The curve of the coronavirus is bending. Just in the awful American swath of the grim COVID reaper, we have entered peak season with some flattening of the rising case count and the deaths. Social distancing works. The grim lesson in the fog of numbers is that this merciless bug is not a great equalizer on the ground—quite the opposite. Unfairness is the mark of this killer. New York, city and state, are taking nearly half of all the US casualties. COVID aims at the poor, old, and already infirm. And in Chicago, Milwaukee, and the state of Louisiana, African Americans are getting double their share of death by COVID. It’s unfair in politics, too: it vindicated Bernie Sanders’ case for universal healthcare; at the same time, it smothered the Sanders campaign in panic.
Racism is the underlying condition in our country that leaps out of the mountain of new coronavirus numbers. There is some merciful news, too, in the first slowing of confirmed cases. Deaths now approaching 15,000 in the US could come in far below the White House estimate that as many as 250,000 people could die in the pandemic. Meantime, we’re noticing that this blind and brainless bug has an acute sensitivity to social standing in America—to our race and class lines, our work habits and age brackets, as if it read us like a book. We look also this hour at the odd and ironic juncture of the end of the Bernie Sanders presidential campaign and the onset of the COVID crisis.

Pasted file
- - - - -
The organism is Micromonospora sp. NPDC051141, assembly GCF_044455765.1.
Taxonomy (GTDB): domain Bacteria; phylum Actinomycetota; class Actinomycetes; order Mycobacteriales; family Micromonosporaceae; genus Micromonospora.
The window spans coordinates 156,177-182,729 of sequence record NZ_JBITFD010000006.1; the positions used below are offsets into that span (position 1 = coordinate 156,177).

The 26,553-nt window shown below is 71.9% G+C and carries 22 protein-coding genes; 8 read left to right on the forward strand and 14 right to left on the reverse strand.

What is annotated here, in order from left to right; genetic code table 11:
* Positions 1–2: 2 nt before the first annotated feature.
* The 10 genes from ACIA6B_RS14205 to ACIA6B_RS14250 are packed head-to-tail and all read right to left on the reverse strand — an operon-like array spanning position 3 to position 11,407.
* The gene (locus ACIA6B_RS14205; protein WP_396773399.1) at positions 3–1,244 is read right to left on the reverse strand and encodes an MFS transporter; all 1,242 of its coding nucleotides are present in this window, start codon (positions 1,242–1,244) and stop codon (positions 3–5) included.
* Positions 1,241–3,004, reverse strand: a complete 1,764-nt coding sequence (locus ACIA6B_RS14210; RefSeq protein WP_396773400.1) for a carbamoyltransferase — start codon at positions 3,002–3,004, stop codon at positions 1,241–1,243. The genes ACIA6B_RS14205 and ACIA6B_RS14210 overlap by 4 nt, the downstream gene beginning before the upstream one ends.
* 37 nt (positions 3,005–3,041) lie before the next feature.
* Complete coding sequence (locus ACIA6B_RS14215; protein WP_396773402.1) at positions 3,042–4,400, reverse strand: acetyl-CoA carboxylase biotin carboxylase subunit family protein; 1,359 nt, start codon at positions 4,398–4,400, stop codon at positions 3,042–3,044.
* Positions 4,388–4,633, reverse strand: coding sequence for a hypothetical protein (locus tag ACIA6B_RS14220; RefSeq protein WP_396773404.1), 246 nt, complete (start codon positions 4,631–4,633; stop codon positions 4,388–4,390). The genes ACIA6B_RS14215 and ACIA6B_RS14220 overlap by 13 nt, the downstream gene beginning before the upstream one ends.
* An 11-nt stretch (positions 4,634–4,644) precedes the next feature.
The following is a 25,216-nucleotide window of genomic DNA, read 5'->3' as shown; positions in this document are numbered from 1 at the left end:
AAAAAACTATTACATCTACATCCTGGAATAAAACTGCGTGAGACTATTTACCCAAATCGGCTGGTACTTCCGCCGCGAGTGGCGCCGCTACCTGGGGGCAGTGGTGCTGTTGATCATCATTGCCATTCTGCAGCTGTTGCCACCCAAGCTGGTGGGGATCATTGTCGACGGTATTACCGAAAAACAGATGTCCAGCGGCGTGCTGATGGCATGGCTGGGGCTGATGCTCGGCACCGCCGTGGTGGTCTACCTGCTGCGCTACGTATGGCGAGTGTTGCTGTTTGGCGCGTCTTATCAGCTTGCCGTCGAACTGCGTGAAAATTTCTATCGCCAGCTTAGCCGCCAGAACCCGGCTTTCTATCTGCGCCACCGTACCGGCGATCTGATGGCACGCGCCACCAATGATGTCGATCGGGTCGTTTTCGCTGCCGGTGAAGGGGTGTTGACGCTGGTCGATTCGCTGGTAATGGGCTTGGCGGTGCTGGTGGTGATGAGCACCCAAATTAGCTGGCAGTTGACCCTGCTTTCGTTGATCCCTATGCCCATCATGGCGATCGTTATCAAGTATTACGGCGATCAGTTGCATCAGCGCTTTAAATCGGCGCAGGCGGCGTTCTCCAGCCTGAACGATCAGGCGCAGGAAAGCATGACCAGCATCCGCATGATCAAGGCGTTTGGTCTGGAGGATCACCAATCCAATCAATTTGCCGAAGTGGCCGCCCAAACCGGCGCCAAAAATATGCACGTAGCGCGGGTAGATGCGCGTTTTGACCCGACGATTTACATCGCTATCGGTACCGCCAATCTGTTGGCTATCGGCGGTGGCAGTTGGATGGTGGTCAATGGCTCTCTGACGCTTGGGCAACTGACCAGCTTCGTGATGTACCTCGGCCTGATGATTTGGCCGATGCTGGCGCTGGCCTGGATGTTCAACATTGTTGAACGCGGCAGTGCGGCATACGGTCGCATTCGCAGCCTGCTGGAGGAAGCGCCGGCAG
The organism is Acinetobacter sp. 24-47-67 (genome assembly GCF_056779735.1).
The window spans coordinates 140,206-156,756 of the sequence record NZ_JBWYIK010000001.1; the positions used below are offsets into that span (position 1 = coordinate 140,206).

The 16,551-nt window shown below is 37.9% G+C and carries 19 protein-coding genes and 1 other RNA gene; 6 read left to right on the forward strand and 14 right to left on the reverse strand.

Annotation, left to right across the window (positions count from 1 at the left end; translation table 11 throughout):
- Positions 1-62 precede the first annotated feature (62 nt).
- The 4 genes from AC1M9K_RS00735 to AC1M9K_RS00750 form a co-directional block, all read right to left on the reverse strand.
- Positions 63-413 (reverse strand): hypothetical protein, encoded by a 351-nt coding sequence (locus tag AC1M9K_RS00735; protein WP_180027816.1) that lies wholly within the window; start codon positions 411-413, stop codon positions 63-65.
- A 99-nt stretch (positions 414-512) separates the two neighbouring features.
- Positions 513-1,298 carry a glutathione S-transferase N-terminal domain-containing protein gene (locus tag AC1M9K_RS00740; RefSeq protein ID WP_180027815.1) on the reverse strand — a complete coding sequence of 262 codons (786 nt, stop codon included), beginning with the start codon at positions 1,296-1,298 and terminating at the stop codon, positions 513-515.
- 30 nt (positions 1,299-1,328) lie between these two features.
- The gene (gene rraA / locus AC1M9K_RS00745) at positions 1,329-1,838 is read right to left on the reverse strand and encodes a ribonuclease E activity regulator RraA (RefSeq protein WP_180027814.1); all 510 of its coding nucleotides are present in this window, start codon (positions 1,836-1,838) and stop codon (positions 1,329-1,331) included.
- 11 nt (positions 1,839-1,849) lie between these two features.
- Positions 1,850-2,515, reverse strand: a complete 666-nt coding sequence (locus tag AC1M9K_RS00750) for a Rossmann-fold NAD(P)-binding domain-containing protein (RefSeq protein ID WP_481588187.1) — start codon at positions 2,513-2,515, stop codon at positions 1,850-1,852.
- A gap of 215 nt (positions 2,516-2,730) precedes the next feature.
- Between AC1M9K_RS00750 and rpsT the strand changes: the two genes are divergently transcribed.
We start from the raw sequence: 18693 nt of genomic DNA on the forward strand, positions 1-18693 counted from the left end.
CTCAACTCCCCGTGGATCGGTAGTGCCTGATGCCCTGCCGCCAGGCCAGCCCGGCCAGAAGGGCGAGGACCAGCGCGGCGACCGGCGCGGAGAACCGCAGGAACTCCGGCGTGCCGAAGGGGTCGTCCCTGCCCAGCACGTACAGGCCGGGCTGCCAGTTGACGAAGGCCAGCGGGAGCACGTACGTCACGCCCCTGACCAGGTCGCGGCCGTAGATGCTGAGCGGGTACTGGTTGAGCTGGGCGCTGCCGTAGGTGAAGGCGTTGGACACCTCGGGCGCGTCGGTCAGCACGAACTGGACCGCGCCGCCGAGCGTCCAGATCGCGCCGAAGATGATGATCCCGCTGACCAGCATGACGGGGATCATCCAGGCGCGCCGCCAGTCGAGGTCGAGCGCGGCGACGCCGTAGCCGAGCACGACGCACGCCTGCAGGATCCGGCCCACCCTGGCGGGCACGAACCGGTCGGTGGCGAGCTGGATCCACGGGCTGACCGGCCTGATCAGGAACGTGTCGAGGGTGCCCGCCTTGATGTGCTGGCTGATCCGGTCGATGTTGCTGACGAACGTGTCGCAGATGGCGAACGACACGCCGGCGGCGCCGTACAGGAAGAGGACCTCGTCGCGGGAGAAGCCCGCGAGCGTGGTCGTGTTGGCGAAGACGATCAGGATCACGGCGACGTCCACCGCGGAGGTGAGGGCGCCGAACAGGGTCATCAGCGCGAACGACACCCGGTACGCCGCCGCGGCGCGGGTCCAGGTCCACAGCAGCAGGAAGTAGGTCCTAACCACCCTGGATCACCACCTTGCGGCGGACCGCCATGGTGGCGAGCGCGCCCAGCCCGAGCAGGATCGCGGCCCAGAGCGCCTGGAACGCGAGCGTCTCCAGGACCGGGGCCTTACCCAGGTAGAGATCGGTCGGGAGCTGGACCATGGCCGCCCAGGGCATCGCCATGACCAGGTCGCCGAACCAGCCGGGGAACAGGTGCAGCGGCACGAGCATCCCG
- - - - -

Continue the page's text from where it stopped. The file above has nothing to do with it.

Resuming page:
Radcliffe Fellow at the Radcliffe Institute for Advanced Study at Harvard University.
Author of Planet of Slums and City of Quartz.
Author of Goliath.
Philosopher and social critic.
Toni Morrison and Cornel West
Akilah Johnson and Talia Buford